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British Conservative aide gets more scrutiny in hacking scandal

Former staffer Andy Coulson, hired as communications chief by Prime Minister David Cameron, is scrutinized for receiving newspaper payments and perks while working for the party.

August 24, 2011|By Henry Chu, Los Angeles Times
  • Andy Coulson, the former spokesman for British Prime Minister David Cameron, leaves a police station after posting bail in South London on July 8, 2011. Rupert Murdoch's News Corp. gave cash and benefits to Coulson, the former editor of the News of the World tabloid when he worked for David Cameron in opposition, the BBC said Tuesday, in a new embarrassment for the British leader.
Andy Coulson, the former spokesman for British Prime Minister David Cameron,… (Reuters )

Reporting from London — British Prime Minister David Cameron faced more questions about his judgment Tuesday amid reports that one of his top aides continued to receive money from the News of the World even after quitting the tabloid because of the phone-hacking scandal and signing up to work for the Conservative Party.

Cameron hired Andy Coulson as the party's chief communications guru in 2007, shortly after Coulson stepped down as editor of the News of the World. His resignation followed the conviction and imprisonment of the newspaper's royal affairs reporter for illegally accessing voice mail messages left by Princes William and Harry.

Yet even after starting to work for the then-opposition Conservatives — at a rumored annual salary of more than half a million dollars, according to the exchange rate at the time — Coulson continued receiving severance payments for several months from News International, the company that owned the now-defunct News of the World, the BBC reported.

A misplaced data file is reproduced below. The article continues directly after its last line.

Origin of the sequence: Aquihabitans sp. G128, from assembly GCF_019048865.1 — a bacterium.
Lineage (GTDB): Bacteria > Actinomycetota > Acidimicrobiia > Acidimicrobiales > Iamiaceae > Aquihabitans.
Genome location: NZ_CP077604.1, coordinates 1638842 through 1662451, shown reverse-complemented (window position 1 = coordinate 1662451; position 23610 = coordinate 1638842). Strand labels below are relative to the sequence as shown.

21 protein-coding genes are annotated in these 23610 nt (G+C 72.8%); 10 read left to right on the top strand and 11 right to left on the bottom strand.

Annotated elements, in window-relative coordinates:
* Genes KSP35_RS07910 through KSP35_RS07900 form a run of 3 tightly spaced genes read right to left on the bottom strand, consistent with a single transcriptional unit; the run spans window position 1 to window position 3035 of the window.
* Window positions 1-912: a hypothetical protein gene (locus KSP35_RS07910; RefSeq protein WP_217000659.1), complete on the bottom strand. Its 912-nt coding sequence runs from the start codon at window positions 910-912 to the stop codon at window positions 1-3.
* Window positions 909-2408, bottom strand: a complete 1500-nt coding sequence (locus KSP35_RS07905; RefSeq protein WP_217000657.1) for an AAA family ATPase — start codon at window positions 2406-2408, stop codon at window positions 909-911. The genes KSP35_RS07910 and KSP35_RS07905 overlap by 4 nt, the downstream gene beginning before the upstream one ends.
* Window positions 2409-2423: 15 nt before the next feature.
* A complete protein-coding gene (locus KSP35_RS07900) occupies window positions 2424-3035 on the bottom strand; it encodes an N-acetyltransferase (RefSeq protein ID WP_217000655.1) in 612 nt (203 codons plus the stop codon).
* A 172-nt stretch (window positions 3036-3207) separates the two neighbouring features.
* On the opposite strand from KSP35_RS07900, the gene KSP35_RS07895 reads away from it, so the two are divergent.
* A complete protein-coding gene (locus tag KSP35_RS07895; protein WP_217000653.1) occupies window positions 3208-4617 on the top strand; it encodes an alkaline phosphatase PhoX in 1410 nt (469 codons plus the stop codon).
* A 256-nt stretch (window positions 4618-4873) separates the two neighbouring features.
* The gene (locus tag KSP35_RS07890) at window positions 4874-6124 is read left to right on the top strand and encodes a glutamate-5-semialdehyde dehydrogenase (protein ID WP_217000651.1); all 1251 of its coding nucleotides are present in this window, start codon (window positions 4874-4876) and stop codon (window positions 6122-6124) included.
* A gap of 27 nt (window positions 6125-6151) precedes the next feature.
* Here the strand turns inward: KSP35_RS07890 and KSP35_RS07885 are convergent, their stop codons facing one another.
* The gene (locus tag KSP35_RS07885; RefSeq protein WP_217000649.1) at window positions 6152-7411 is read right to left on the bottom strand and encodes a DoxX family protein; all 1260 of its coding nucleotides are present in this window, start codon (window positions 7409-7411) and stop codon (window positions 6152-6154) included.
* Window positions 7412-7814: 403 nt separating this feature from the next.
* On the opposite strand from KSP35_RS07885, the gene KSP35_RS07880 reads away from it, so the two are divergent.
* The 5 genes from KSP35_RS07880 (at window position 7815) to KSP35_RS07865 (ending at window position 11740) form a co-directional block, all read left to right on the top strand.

In effect, Coulson was accepting hundreds of thousands of dollars from arguably Britain's most influential media organization while also working for the Conservative Party, which hired him to help solidify its appeal to voters who read bestselling tabloids. The party won last year's election partly on the strength of its endorsements by titles belonging to News International, including the Sun and the Times of London.

There is no suggestion that Coulson acted illegally in receiving the payments, which were installments of his agreed-upon severance package. Coulson also maintained use of a company car and was covered by the company's medical plan for months after quitting the News of the World, the BBC reported.

But critics said it created the perception of a possible conflict of interest and reflected badly on Cameron. The prime minister has been on the hot seat for bringing Coulson into his inner circle at 10 Downing St. after the election despite warnings that Coulson's editorship at the News of the World and the phone-hacking allegations could come back to haunt them both.

Earlier this year, Coulson resigned from the prime minister's team as a result of his association with the tabloid. He was arrested and released on bail last month by police investigating the charges of industrial-scale phone hacking at the paper.

Cameron has since tried to distance himself from his former aide, saying that he had hired Coulson to give the former editor "a second chance."

Tom Watson, a lawmaker with the opposition Labor Party, told the BBC that he would ask Britain's electoral commission to look into whether Coulson's severance payments could constitute an unreported "donation in kind" by News International to the Conservative Party.

henry.chu@latimes.com

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